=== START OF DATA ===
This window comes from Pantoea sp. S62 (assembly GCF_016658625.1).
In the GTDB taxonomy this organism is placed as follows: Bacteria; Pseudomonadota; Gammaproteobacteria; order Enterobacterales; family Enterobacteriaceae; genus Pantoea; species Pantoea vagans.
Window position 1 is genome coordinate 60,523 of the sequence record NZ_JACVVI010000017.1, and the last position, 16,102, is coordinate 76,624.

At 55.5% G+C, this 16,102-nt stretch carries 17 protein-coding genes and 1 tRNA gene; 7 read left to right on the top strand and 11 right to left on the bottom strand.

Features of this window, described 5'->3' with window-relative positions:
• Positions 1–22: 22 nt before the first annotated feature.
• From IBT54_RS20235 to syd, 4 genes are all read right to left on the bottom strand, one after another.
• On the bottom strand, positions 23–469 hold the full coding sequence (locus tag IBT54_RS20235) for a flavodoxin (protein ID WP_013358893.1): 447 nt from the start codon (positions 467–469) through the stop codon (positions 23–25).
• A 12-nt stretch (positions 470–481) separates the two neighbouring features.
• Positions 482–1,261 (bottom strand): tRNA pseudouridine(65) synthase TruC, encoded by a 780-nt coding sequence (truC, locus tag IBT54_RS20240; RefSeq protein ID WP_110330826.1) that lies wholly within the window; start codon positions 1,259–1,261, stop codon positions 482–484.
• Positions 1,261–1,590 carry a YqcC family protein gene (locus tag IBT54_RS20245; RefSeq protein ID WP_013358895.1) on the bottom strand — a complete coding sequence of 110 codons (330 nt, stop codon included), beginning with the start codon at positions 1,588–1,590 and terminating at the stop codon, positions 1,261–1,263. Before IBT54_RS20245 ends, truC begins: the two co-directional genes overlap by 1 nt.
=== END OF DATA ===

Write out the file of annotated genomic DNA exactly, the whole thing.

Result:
This window comes from Pantoea sp. S62 (assembly GCF_016658625.1).
In the GTDB taxonomy this organism is placed as follows: Bacteria; Pseudomonadota; Gammaproteobacteria; order Enterobacterales; family Enterobacteriaceae; genus Pantoea; species Pantoea vagans.
Window position 1 is genome coordinate 60,523 of the sequence record NZ_JACVVI010000017.1, and the last position, 16,102, is coordinate 76,624.

At 55.5% G+C, this 16,102-nt stretch carries 17 protein-coding genes and 1 tRNA gene; 7 read left to right on the top strand and 11 right to left on the bottom strand.

Features of this window, described 5'->3' with window-relative positions:
• Positions 1–22: 22 nt before the first annotated feature.
• From IBT54_RS20235 to syd, 4 genes are all read right to left on the bottom strand, one after another.
• On the bottom strand, positions 23–469 hold the full coding sequence (locus tag IBT54_RS20235) for a flavodoxin (protein ID WP_013358893.1): 447 nt from the start codon (positions 467–469) through the stop codon (positions 23–25).
• A 12-nt stretch (positions 470–481) separates the two neighbouring features.
• Positions 482–1,261 (bottom strand): tRNA pseudouridine(65) synthase TruC, encoded by a 780-nt coding sequence (truC, locus tag IBT54_RS20240; RefSeq protein ID WP_110330826.1) that lies wholly within the window; start codon positions 1,259–1,261, stop codon positions 482–484.
• Positions 1,261–1,590 carry a YqcC family protein gene (locus tag IBT54_RS20245; RefSeq protein ID WP_013358895.1) on the bottom strand — a complete coding sequence of 110 codons (330 nt, stop codon included), beginning with the start codon at positions 1,588–1,590 and terminating at the stop codon, positions 1,261–1,263. Before IBT54_RS20245 ends, truC begins: the two co-directional genes overlap by 1 nt.